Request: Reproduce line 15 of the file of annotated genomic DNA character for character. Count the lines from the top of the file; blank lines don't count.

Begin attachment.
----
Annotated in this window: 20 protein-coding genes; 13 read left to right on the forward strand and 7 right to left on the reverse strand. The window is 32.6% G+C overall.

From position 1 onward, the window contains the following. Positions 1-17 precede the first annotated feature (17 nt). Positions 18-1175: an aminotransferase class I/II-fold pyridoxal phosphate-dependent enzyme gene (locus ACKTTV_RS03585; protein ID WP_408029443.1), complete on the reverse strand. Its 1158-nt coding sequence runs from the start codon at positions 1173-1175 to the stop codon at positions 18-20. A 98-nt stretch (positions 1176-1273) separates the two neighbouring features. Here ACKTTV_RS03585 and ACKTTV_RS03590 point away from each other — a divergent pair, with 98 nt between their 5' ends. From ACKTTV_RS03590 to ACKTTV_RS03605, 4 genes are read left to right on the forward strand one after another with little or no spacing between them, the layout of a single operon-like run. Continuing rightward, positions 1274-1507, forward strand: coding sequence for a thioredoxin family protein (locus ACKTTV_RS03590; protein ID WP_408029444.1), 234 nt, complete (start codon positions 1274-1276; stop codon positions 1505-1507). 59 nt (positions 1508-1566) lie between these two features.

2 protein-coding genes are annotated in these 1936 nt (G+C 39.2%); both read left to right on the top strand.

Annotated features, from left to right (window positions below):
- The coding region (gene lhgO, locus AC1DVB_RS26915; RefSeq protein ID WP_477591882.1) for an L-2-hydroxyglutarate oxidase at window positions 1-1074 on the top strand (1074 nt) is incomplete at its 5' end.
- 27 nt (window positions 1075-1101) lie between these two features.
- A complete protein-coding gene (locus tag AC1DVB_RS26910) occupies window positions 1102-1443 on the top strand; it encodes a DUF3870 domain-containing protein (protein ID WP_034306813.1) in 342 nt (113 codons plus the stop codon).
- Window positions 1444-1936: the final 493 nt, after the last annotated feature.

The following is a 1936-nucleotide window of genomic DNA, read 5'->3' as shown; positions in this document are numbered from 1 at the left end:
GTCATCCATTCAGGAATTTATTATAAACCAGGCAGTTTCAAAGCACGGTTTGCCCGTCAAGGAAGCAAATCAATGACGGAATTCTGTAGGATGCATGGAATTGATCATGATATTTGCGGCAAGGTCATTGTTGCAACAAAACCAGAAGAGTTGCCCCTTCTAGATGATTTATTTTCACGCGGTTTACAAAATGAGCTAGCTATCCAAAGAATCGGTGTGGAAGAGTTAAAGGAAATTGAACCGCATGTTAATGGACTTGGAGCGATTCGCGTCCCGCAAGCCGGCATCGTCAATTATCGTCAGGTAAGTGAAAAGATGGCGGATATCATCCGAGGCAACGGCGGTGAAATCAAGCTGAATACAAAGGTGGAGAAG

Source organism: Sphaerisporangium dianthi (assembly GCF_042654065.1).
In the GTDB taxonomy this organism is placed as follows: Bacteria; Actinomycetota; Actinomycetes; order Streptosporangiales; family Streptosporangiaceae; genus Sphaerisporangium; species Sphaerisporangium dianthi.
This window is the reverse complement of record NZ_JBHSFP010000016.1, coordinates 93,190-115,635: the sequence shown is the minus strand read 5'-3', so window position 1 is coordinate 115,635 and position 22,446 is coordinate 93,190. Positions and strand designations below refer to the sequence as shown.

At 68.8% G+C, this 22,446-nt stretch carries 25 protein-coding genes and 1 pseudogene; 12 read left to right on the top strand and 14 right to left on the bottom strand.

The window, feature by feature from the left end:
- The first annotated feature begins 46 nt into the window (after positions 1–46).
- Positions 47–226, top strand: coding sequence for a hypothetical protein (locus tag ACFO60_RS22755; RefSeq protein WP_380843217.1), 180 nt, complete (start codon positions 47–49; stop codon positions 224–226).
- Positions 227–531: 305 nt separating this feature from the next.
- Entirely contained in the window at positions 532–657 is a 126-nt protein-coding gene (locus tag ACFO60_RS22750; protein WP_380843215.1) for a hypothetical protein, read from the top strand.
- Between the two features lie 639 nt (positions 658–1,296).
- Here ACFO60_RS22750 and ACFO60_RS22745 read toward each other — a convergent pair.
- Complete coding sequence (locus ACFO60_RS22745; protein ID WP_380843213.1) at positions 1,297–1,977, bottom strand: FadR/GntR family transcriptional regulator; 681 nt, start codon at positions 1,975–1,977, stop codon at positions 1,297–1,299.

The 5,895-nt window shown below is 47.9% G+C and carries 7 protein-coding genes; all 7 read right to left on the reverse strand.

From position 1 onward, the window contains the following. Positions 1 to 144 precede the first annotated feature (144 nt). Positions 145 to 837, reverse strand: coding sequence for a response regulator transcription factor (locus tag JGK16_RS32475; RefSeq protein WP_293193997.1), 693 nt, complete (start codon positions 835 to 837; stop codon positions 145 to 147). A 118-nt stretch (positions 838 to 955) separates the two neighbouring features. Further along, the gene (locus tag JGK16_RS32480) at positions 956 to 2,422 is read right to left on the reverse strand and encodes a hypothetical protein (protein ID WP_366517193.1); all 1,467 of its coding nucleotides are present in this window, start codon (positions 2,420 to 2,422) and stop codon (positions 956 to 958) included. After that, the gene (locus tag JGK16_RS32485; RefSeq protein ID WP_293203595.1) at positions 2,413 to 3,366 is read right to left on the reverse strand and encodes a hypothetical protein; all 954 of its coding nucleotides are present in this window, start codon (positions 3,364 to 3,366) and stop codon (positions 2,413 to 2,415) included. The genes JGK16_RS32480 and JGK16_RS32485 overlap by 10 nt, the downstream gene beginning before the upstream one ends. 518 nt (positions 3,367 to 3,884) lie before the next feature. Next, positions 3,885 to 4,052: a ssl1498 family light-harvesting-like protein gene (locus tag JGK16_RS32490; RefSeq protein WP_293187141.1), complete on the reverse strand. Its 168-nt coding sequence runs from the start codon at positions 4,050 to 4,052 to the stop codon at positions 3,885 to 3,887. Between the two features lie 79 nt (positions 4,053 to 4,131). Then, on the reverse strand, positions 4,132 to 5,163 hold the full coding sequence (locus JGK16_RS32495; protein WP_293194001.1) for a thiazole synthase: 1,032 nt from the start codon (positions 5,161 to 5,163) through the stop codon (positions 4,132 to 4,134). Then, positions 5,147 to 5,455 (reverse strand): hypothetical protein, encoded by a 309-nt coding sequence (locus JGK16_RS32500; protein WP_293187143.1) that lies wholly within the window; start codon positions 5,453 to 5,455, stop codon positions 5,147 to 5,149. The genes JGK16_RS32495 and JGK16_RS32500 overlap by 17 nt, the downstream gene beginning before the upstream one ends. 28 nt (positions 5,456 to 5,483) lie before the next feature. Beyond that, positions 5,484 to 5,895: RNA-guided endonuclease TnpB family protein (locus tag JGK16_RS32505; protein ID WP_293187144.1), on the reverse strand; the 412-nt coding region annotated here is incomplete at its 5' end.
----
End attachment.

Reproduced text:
The window, feature by feature from the left end: